Check out the above graphic of a recent Wakefield Research survey conducted for 1-800-Flowers.
And by shocking I mean not at all surprising.
What the survey results don’t show is to whom that disappointment is directed towards, but can we all agree that women are disappointed in their significant others? Whether that be their husband, their boyfriend or some poor schmuck who was foolish enough to ask a girl out on Valentine’s Day?
Surveys show that countless women feel frustrated every year and let down on February 14, primarily because of unmet expectations. Women look for expressions of love that will meet their preconceived romantic notions. And many times, even well-intentioned men can’t possibly compete.
In a recent study of what makes married women happy, it was found that the biggest predictor of women’s happiness is their husband’s emotional engagement. The extent to which he is affectionate, to which he is empathetic, to which he is basically tuned into his wife was the most important factor in predicting the wife’s happiness. The study also found “if the wife had to choose between having a husband who is taking half the housework and having a husband who is really making a conscious, deliberate effort to focus emotionally on his wife, the emotional focus is much more likely to be a paramount concern.
That speaks volumes of what women want and expect. And men, who tend to be more action-oriented in how they show their love (by helping with the chores, repairing the garage door, and bringing home a paycheck) can miss the mark with us when it comes to trying to express their affections on Valentine’s Day, or any time, for that matter.
That said, fulfilling a woman’s idea of romance is not something most men, in particular, specialize in. In fact, many men struggle with how to convey their feelings in a way that their wives or girlfriends will understand and appreciate. And often times, what they think will impress you, doesn’t.
Do you see the disconnect here? As a woman who actually likes men, do you understand why I don’t like Valentine’s Day? Because February 14 tends to leave women feeling disappointed that whatever their men gave them was not enough and leaves men scratching their heads at best and in the dog house at worst.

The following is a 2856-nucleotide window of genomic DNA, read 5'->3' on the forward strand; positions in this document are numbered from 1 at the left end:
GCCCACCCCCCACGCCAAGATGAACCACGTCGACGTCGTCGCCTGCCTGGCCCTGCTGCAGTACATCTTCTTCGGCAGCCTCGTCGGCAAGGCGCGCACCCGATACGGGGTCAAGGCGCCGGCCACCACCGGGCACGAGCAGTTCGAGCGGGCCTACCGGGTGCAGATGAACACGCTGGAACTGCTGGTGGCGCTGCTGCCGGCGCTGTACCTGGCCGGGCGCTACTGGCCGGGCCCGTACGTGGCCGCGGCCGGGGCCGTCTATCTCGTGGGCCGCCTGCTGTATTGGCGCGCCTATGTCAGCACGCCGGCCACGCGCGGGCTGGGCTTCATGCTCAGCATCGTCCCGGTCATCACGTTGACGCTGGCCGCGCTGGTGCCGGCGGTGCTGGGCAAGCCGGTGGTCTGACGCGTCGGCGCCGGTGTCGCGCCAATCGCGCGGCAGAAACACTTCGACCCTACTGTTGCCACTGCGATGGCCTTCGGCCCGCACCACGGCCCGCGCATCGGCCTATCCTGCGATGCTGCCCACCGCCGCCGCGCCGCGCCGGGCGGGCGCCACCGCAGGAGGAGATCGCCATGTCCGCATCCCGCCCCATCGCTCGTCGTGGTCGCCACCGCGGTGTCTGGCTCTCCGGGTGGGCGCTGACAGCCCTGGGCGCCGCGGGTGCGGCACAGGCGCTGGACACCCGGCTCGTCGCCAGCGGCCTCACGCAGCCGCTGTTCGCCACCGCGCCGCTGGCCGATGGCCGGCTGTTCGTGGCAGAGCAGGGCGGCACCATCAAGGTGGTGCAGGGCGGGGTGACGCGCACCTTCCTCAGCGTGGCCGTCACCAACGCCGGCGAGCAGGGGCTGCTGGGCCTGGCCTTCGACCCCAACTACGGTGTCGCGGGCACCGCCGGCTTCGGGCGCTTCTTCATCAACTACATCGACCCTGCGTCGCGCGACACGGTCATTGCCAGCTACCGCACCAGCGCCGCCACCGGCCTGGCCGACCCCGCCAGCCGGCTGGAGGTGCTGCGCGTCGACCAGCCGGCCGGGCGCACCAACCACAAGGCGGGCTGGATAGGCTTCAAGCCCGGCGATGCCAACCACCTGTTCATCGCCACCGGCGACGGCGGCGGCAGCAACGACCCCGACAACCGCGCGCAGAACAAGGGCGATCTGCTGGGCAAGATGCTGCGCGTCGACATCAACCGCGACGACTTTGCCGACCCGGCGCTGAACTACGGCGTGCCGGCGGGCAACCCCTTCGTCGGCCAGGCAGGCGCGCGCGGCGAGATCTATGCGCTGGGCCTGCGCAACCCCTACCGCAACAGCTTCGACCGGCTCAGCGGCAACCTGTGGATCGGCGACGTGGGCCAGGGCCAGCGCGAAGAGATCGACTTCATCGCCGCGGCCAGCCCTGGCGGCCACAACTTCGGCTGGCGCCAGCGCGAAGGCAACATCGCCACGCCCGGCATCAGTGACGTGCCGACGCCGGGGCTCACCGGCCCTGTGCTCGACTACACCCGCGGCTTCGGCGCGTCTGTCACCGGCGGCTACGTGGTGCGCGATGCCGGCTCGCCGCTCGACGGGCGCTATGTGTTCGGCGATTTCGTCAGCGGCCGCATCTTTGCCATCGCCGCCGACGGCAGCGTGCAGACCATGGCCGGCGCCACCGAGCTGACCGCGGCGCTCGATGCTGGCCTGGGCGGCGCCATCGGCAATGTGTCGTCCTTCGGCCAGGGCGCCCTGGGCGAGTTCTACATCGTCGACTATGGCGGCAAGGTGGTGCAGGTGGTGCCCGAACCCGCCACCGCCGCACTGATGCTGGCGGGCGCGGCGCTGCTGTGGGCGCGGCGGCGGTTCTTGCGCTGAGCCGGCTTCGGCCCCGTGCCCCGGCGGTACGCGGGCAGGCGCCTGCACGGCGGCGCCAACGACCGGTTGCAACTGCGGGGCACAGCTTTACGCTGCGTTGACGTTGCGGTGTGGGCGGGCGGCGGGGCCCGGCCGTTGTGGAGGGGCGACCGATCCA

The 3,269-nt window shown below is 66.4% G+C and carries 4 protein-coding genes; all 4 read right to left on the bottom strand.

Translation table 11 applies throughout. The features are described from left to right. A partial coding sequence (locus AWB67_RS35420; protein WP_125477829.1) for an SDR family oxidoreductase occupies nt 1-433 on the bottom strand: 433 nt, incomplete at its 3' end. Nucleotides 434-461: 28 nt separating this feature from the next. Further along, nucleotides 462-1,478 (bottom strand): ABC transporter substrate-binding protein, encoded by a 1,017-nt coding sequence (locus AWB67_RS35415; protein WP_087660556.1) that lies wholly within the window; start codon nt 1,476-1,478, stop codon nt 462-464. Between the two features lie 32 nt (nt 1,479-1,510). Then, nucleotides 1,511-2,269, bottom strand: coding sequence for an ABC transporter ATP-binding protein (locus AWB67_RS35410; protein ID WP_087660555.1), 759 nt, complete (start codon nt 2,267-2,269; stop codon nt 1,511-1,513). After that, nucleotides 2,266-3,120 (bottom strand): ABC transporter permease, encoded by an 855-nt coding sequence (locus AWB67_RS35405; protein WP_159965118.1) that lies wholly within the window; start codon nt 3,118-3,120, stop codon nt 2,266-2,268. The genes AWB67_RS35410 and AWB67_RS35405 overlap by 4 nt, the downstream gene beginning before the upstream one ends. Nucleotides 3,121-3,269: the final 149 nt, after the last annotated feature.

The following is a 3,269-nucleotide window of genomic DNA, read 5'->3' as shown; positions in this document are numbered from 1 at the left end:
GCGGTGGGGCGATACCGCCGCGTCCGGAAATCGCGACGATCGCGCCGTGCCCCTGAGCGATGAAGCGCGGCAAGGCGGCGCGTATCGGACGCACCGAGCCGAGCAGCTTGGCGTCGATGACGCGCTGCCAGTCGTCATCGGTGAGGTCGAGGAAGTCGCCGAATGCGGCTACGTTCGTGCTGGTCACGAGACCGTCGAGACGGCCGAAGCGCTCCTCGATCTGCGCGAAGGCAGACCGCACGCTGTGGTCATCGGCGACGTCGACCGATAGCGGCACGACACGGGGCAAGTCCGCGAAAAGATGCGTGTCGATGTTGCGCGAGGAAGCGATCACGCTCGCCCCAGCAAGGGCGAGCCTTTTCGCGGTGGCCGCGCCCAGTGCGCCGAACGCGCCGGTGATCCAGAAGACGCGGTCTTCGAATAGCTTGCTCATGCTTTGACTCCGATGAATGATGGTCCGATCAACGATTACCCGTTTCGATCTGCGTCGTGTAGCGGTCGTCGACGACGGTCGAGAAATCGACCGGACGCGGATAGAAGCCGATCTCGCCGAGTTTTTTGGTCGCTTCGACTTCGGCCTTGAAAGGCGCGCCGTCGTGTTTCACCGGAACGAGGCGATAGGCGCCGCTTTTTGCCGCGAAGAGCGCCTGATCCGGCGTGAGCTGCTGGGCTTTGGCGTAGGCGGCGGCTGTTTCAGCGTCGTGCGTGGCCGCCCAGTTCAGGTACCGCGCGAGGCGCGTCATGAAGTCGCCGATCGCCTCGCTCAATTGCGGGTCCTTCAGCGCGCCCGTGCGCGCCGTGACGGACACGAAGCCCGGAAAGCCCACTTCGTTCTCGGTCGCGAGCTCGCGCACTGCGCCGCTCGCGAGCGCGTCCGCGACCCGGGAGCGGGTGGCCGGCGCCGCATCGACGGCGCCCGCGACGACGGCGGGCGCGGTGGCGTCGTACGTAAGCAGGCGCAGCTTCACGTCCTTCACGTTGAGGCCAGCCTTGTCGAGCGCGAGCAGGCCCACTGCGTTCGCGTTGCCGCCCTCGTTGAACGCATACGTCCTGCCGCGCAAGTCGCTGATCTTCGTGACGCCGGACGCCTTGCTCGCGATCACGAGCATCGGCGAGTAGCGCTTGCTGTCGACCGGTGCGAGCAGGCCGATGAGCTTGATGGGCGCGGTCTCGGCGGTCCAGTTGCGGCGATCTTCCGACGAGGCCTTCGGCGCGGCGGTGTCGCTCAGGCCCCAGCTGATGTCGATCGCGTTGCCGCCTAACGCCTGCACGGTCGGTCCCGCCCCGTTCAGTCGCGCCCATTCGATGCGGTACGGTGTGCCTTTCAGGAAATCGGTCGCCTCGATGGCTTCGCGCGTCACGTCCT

A recipe for misery for life in general and in romantic relationships specifically is assuming what you desire is naturally what your partner desires, because that’s so rarely the case. In a survey asking “What do spouses really want?” for Married Romance (dot) com, a married man of 14 years put it well:
Men want their wives to respect them and their opinions. Women want to be loved and appreciated affectionately. Apparently the problem arises when men give only respect to their wives, and women give only love and affection to their husbands. We are giving what we want to receive and not what the other person needs or wants to have. A man’s needs (wants) in marriage from greatest to least are sex, recreational companion, her to be attractive to him (not necessarily to society’s plastic mold standard), a good home life, to be admired by her. A woman’s needs (wants) from greatest to least are: affection, someone to talk with, honesty and openness, financial security, and famly committment. When we as husbands and wives begin to focus on the other’s need we will improve our marriages.
As a woman, how can you be miserable without even trying?
By expecting your man to act and react like a woman.
By failing to recognize that that leaky toilet he fixed or the garbage he drags down to the curb or the air he put in the kids’ bicycle tires or the spider he squashed in the bathroom or the job he goes to 5 days a week are all love notes to you.
It’s not that most men don’t show their love to their wives or girlfriends, it’s that most women fail to recognize it.
Men are not big, hairy women. They’re men. Recognize that. Celebrate that, and you’d be amazed how much more loved you’ll feel.
This post is part of the One Word at a Time blog carnival: Disappoint hosted by the lovely and talented Peter Pollock. To read more disappointing posts (Ha!), visit him at PeterPollock.com.« « Previous Post: Romanticizing Addiction, Part 2 | Next Post: We have ants (repost) » »